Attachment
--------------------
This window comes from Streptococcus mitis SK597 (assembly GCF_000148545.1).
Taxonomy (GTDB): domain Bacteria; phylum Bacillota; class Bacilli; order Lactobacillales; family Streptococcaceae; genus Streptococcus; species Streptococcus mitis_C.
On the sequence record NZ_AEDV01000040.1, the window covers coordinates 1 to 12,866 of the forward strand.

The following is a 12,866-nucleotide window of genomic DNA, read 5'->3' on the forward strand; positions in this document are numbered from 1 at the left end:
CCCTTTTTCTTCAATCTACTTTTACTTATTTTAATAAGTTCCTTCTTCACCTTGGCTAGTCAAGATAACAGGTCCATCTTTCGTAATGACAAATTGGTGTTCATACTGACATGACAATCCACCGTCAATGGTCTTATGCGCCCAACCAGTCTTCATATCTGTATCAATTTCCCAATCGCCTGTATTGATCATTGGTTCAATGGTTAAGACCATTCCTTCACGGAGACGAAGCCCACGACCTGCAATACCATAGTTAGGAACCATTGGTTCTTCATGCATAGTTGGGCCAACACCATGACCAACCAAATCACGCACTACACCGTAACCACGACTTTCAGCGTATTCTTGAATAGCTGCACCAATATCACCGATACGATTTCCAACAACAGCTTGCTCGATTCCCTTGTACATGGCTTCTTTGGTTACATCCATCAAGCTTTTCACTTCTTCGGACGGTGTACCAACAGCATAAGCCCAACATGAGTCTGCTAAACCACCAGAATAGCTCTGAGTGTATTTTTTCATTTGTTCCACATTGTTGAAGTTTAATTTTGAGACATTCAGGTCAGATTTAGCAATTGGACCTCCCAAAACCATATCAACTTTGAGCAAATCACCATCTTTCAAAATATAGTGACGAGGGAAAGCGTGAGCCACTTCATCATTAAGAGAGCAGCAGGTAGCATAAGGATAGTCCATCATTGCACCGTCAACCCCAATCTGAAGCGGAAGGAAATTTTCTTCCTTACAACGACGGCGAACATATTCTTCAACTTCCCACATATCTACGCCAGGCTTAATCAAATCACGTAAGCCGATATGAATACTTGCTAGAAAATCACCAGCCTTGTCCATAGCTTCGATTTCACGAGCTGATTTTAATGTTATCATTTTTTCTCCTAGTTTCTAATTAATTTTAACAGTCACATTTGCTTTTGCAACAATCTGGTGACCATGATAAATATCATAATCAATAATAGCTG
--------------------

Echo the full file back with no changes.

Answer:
This window comes from Streptococcus mitis SK597 (assembly GCF_000148545.1).
Taxonomy (GTDB): domain Bacteria; phylum Bacillota; class Bacilli; order Lactobacillales; family Streptococcaceae; genus Streptococcus; species Streptococcus mitis_C.
On the sequence record NZ_AEDV01000040.1, the window covers coordinates 1 to 12,866 of the forward strand.

The following is a 12,866-nucleotide window of genomic DNA, read 5'->3' on the forward strand; positions in this document are numbered from 1 at the left end:
CCCTTTTTCTTCAATCTACTTTTACTTATTTTAATAAGTTCCTTCTTCACCTTGGCTAGTCAAGATAACAGGTCCATCTTTCGTAATGACAAATTGGTGTTCATACTGACATGACAATCCACCGTCAATGGTCTTATGCGCCCAACCAGTCTTCATATCTGTATCAATTTCCCAATCGCCTGTATTGATCATTGGTTCAATGGTTAAGACCATTCCTTCACGGAGACGAAGCCCACGACCTGCAATACCATAGTTAGGAACCATTGGTTCTTCATGCATAGTTGGGCCAACACCATGACCAACCAAATCACGCACTACACCGTAACCACGACTTTCAGCGTATTCTTGAATAGCTGCACCAATATCACCGATACGATTTCCAACAACAGCTTGCTCGATTCCCTTGTACATGGCTTCTTTGGTTACATCCATCAAGCTTTTCACTTCTTCGGACGGTGTACCAACAGCATAAGCCCAACATGAGTCTGCTAAACCACCAGAATAGCTCTGAGTGTATTTTTTCATTTGTTCCACATTGTTGAAGTTTAATTTTGAGACATTCAGGTCAGATTTAGCAATTGGACCTCCCAAAACCATATCAACTTTGAGCAAATCACCATCTTTCAAAATATAGTGACGAGGGAAAGCGTGAGCCACTTCATCATTAAGAGAGCAGCAGGTAGCATAAGGATAGTCCATCATTGCACCGTCAACCCCAATCTGAAGCGGAAGGAAATTTTCTTCCTTACAACGACGGCGAACATATTCTTCAACTTCCCACATATCTACGCCAGGCTTAATCAAATCACGTAAGCCGATATGAATACTTGCTAGAAAATCACCAGCCTTGTCCATAGCTTCGATTTCACGAGCTGATTTTAATGTTATCATTTTTTCTCCTAGTTTCTAATTAATTTTAACAGTCACATTTGCTTTTGCAACAATCTGGTGACCATGATAAATATCATAATCAATAATAGCTG